The committee gained insight from invited speakers and an impassioned audience expressing multiple perspectives in public meetings. In addition to the study’s sponsor, USDA, stakeholders range from additional federal and state agencies to nongovernmentalorganizations, and from the public who gain value and satisfaction from our wildlands and the animals they support to those who have for generations derived their livelihoods from privately owned land in and around the GYA. All are impacted by efforts to manage brucellosis caused by B. abortus in the last remaining disease reservoir. There is a complexity and an interdependency in addressing the issue that mirrors the complexity of the ecosystem in which brucellosis occurs and which defies both simple solutions and a perfect solution. The committee has taken an objective, science-based approach in addressing its Statement of Task and presents this report as a comprehensive starting point for discussions among all stakeholders to address a problem of increasing concern. We trust this report will be helpful in those deliberations.

I would like to express thanks to all the committee members for their dedication and perseverance during the long course of the committee’s deliberations and writing. On behalf of the committee, sincere thanks are also extended to the study director, Peggy Tsai Yih, who did an outstanding job of directing a challenging task, and to Robin A. Schoen and Jenna Briscoe, who provided background support for the study. As always, a National Academies report does not simply happen de novo and capable hands guide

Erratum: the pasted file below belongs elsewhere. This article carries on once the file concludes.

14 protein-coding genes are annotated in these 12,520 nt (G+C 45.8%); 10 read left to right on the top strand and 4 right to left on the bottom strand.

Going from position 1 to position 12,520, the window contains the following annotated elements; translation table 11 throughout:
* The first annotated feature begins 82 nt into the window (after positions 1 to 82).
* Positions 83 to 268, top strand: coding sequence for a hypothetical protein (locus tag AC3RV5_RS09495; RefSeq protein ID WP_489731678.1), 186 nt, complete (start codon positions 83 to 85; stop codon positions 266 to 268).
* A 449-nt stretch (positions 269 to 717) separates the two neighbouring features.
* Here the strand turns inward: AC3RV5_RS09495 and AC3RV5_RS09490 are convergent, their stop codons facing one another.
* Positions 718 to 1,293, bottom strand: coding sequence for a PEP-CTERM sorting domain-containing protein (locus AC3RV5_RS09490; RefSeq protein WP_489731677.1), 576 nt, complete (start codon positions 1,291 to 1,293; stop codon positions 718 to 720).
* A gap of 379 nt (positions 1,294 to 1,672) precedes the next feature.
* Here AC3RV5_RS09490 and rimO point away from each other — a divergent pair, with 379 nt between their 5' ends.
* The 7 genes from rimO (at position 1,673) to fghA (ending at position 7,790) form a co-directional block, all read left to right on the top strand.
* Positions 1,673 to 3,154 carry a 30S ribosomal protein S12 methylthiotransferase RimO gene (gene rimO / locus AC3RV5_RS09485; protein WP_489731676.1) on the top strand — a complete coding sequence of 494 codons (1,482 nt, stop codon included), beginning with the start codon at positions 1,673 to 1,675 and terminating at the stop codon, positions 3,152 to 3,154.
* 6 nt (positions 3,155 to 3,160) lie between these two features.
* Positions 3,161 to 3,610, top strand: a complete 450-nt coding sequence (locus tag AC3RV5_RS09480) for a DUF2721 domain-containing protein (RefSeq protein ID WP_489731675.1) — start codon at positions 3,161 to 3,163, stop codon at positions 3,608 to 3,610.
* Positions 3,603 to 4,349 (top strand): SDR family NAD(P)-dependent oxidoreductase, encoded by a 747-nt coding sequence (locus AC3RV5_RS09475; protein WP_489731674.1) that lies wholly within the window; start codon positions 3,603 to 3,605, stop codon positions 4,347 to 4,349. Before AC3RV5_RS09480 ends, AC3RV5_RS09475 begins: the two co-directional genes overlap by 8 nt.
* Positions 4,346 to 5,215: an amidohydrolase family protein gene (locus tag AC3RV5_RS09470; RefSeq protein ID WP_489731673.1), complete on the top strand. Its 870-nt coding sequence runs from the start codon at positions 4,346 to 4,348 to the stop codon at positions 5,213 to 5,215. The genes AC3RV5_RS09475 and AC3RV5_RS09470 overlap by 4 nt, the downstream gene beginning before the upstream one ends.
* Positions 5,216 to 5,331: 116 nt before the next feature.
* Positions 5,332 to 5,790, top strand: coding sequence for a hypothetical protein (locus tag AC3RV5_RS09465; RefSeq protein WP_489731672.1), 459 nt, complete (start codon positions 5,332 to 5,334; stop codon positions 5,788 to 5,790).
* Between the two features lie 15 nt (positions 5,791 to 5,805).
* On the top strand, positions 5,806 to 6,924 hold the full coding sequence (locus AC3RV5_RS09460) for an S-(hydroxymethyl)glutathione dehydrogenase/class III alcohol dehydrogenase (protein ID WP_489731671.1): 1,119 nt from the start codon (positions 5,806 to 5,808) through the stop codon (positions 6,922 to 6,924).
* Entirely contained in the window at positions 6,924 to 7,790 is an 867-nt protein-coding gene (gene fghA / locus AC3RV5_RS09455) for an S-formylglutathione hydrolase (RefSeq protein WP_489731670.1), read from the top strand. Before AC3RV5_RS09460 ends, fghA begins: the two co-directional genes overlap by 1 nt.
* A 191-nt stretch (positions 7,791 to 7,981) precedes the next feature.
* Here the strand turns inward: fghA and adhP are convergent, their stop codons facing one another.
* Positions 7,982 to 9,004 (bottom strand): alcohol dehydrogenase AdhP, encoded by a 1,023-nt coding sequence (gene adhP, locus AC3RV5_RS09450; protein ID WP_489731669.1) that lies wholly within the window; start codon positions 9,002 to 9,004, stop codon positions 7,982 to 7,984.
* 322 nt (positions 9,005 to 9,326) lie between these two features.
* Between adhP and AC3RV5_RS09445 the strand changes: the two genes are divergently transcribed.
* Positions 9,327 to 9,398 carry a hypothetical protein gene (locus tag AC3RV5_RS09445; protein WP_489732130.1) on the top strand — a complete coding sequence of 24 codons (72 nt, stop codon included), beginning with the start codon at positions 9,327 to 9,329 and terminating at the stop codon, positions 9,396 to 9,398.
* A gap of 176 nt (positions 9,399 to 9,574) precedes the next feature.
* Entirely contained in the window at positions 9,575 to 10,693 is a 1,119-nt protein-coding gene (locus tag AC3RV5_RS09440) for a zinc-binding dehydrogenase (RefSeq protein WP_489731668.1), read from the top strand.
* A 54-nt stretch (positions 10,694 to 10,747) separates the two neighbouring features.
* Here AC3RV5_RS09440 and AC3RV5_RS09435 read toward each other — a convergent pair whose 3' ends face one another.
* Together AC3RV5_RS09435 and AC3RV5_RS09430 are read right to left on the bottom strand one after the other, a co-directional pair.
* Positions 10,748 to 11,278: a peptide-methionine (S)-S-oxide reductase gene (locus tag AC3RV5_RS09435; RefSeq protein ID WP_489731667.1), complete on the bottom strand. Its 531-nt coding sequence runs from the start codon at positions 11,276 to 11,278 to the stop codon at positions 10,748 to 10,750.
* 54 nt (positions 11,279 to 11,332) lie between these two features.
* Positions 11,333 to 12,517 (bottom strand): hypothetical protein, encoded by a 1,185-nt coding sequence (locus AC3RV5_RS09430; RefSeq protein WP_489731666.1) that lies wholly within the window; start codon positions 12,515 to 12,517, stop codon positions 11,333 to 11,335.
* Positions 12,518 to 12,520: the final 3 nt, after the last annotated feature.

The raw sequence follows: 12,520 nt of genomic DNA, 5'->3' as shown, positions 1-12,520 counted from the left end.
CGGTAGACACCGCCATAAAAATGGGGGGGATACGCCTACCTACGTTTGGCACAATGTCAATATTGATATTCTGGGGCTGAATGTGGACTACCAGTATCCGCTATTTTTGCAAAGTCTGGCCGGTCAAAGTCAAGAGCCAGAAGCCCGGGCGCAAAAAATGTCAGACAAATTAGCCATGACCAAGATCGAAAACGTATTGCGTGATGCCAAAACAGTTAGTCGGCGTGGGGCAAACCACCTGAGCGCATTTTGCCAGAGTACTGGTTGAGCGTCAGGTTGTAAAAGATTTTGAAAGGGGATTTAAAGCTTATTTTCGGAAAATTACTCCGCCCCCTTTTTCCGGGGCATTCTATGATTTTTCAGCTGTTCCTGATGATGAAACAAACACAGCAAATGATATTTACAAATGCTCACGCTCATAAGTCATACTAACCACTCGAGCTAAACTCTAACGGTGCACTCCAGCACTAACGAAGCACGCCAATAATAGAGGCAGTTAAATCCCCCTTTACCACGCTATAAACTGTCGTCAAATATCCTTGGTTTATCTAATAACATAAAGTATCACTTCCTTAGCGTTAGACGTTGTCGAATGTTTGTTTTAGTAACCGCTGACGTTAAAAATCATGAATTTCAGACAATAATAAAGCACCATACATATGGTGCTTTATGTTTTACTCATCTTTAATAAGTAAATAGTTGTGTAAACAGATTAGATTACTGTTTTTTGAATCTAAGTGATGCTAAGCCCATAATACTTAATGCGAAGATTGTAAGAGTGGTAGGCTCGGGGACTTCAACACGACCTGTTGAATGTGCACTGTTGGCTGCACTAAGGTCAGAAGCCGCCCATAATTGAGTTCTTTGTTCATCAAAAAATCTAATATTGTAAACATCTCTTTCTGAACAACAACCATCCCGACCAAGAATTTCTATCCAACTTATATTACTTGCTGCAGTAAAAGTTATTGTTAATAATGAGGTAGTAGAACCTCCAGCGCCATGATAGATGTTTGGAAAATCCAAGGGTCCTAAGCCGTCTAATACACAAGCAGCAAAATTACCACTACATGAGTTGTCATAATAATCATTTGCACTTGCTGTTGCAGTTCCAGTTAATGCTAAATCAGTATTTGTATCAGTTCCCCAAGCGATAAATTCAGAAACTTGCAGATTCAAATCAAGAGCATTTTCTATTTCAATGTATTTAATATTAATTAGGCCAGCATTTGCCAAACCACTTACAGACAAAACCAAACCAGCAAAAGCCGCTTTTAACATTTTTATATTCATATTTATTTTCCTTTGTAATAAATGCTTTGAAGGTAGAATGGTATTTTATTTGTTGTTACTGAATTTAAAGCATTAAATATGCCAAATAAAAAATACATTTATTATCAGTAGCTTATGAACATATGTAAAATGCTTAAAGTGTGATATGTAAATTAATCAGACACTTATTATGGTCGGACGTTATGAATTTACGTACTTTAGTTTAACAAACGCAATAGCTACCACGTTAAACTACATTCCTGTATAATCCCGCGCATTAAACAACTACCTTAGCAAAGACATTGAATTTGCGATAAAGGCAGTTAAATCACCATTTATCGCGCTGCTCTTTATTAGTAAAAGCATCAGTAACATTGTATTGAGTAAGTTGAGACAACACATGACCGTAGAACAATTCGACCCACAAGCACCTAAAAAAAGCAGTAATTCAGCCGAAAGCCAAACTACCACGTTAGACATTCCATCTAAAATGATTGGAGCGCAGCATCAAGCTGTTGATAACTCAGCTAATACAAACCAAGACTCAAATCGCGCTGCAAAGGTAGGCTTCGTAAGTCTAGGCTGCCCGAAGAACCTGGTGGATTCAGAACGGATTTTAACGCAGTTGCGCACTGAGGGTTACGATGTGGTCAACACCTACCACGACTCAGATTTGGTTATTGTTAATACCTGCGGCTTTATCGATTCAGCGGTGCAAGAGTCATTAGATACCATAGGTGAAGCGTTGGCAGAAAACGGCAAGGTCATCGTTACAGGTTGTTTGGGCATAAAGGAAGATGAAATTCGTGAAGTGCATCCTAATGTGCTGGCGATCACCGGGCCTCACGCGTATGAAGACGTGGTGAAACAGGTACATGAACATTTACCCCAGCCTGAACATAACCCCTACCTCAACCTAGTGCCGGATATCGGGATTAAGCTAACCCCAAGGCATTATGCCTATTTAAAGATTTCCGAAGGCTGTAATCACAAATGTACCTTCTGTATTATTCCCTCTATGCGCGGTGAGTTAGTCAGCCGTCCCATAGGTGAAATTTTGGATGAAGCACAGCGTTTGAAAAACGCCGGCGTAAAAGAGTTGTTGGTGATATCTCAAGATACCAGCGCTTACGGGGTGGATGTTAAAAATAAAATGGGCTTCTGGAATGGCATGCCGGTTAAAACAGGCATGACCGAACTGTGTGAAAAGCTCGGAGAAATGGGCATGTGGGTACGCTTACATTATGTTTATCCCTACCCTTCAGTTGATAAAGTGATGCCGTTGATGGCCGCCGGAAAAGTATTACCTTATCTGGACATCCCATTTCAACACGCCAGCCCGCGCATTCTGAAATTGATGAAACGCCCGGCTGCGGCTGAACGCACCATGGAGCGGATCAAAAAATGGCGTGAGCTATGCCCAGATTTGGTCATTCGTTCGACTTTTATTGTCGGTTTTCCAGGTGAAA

Suggested Citation:"Front Matter." National Academies of Sciences, Engineering, and Medicine. 2020. Revisiting Brucellosis in the Greater Yellowstone Area. Washington, DC: The National Academies Press. doi: 10.17226/24750.
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the process throughout. Lastly, the committee thanks all those who provided input during multiple public meetings and to those who provided answers in response to what may at times have seemed like an endless list of questions and requests. We are grateful for your efforts in supporting this report.

Terry F. McElwain, Chair
Committee on Revisiting Brucellosis
in the Greater Yellowstone Area

Suggested Citation:"Front Matter." National Academies of Sciences, Engineering, and Medicine. 2020. Revisiting Brucellosis in the Greater Yellowstone Area. Washington, DC: The National Academies Press. doi: 10.17226/24750.
×
Page xiii Cite
Suggested Citation:"Front Matter." National Academies of Sciences, Engineering, and Medicine. 2020. Revisiting Brucellosis in the Greater Yellowstone Area. Washington, DC: The National Academies Press. doi: 10.17226/24750.
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Bioeconomics: A Framework for Making Decisions

A Call to Strategic Action

Research Agenda

Concluding Remarks

References

APPENDIXES

A   BIOGRAPHICAL SKETCHES OF COMMI TTEE MEMBERS

B OPEN SESSION MEETI NG AGENDAS.

BOXES, FIGURES, AND TABLES

BOXES

1-1 Statement of Task

7-1 Land Management Risk Assessment to Reduce Disease Risks